Smell, and thus taste, are two of the most important senses for people. Since smell is so closely linked to memory, it plays a major role in people’s lives; however, the majority of today’s society does not take the time to reflect upon this phenomenon. The sense of smell allows individuals to better engage in their everyday lives. It provides them with opportunities to find comfort, and thus subconsciously supports both their mental and physical health as well. Taste, on the other hand, can be described as being a close cousin to smell. When people chew food, it touches their nasal epithelium, so almost everything that people say they can taste is actually only a smell. True taste is what is described as sweet, sour, bitter, umami, and salty—or bitter, in my case.

As miniscule as it sounds, not having the ability to smell anything was a problem that basically took over my life for the entire month of January. I was constantly worried that I would never be able to reminisce about memories from my childhood as a result. Although I would not wish this virus upon my greatest enemy, I am thankful for what I went through. As I try to see the silver lining of everything, I recognize that this experience helped me understand how wonderful it is to be able to use these senses as a way to think back to memorable experiences, people, and places. Smell and taste are unique in the way that in only a few seconds, they are able to bring back memories from times that would otherwise become forgotten.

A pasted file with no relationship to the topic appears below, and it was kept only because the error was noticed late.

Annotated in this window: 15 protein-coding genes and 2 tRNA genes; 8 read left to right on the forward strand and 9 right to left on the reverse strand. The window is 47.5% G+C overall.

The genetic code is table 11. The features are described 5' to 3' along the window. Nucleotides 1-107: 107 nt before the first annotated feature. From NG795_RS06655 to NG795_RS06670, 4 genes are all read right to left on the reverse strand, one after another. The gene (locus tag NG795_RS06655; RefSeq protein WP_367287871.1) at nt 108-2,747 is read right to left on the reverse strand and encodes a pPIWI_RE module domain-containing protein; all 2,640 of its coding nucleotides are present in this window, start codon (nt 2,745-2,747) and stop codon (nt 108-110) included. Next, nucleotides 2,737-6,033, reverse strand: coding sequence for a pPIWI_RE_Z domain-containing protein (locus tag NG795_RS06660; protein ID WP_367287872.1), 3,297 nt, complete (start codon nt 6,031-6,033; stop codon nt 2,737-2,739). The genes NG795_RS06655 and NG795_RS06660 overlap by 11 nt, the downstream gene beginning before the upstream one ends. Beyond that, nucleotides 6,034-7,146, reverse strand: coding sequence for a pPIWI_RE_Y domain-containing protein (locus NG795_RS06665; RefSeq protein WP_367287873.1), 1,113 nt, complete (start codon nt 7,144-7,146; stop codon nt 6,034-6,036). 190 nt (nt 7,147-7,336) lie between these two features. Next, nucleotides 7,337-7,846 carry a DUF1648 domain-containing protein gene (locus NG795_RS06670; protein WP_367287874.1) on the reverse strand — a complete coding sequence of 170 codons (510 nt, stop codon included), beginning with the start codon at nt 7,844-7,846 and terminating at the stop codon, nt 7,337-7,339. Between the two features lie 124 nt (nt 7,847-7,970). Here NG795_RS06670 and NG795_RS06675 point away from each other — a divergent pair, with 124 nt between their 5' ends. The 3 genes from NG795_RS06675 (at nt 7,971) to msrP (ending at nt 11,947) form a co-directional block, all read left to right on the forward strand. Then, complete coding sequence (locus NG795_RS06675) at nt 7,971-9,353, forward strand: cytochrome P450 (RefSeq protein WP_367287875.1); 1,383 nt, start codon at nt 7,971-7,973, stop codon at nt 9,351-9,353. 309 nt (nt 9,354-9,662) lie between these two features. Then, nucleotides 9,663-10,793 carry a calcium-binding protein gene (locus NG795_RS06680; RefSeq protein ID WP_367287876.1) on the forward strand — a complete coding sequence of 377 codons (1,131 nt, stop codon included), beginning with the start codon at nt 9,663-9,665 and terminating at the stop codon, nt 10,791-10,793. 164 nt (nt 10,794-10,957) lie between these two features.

Cover Photo Courtesy of Nora Cooks.


A Special Ingredient

Like any other Swede who has moved out of Scandinavia, I have a special place in my heart reserved for Swedish food. Even though I have lived in Texas for the past seven years, I honestly do not think I have gone more than a week without either eating or making something Swedish. It not only brings me joy and a sense of security, but it helps me feel connected to everything and everyone back home.

During lockdown last March, I fell in love with baking. This was not so much because of the baked goods themselves, but more because of the joy it brought to my family. Baking provided me with the opportunity to connect with my brothers on a different level, which is something I was extremely thankful for since I would be going off to college in only a couple of months. I remember baking a cake with my youngest brother the weekend before leaving, cherishing every moment of our time together.